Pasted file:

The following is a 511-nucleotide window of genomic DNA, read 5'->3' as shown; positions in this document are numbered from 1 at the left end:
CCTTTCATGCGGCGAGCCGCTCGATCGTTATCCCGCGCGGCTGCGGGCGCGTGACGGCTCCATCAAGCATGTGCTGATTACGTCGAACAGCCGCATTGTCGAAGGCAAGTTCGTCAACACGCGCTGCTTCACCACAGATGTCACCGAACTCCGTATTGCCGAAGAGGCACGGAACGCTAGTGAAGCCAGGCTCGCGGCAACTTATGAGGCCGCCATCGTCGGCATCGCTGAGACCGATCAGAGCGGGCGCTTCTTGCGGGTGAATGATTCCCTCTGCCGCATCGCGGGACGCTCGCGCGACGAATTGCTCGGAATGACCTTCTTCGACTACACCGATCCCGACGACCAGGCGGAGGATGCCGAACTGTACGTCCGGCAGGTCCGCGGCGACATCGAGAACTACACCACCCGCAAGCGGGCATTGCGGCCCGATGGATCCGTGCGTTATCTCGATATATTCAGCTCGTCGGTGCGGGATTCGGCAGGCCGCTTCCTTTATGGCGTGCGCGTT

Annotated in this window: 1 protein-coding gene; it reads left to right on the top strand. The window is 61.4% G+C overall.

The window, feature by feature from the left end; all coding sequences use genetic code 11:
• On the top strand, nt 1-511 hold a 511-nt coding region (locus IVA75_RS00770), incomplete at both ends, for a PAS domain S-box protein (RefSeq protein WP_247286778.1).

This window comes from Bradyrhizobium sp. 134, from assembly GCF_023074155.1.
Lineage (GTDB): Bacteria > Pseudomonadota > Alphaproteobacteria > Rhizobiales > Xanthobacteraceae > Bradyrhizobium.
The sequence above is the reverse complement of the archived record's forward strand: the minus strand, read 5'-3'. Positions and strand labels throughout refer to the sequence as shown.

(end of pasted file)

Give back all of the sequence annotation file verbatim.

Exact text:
The following is a 511-nucleotide window of genomic DNA, read 5'->3' as shown; positions in this document are numbered from 1 at the left end:
CCTTTCATGCGGCGAGCCGCTCGATCGTTATCCCGCGCGGCTGCGGGCGCGTGACGGCTCCATCAAGCATGTGCTGATTACGTCGAACAGCCGCATTGTCGAAGGCAAGTTCGTCAACACGCGCTGCTTCACCACAGATGTCACCGAACTCCGTATTGCCGAAGAGGCACGGAACGCTAGTGAAGCCAGGCTCGCGGCAACTTATGAGGCCGCCATCGTCGGCATCGCTGAGACCGATCAGAGCGGGCGCTTCTTGCGGGTGAATGATTCCCTCTGCCGCATCGCGGGACGCTCGCGCGACGAATTGCTCGGAATGACCTTCTTCGACTACACCGATCCCGACGACCAGGCGGAGGATGCCGAACTGTACGTCCGGCAGGTCCGCGGCGACATCGAGAACTACACCACCCGCAAGCGGGCATTGCGGCCCGATGGATCCGTGCGTTATCTCGATATATTCAGCTCGTCGGTGCGGGATTCGGCAGGCCGCTTCCTTTATGGCGTGCGCGTT

Annotated in this window: 1 protein-coding gene; it reads left to right on the top strand. The window is 61.4% G+C overall.

The window, feature by feature from the left end; all coding sequences use genetic code 11:
• On the top strand, nt 1-511 hold a 511-nt coding region (locus IVA75_RS00770), incomplete at both ends, for a PAS domain S-box protein (RefSeq protein WP_247286778.1).

This window comes from Bradyrhizobium sp. 134, from assembly GCF_023074155.1.
Lineage (GTDB): Bacteria > Pseudomonadota > Alphaproteobacteria > Rhizobiales > Xanthobacteraceae > Bradyrhizobium.
The sequence above is the reverse complement of the archived record's forward strand: the minus strand, read 5'-3'. Positions and strand labels throughout refer to the sequence as shown.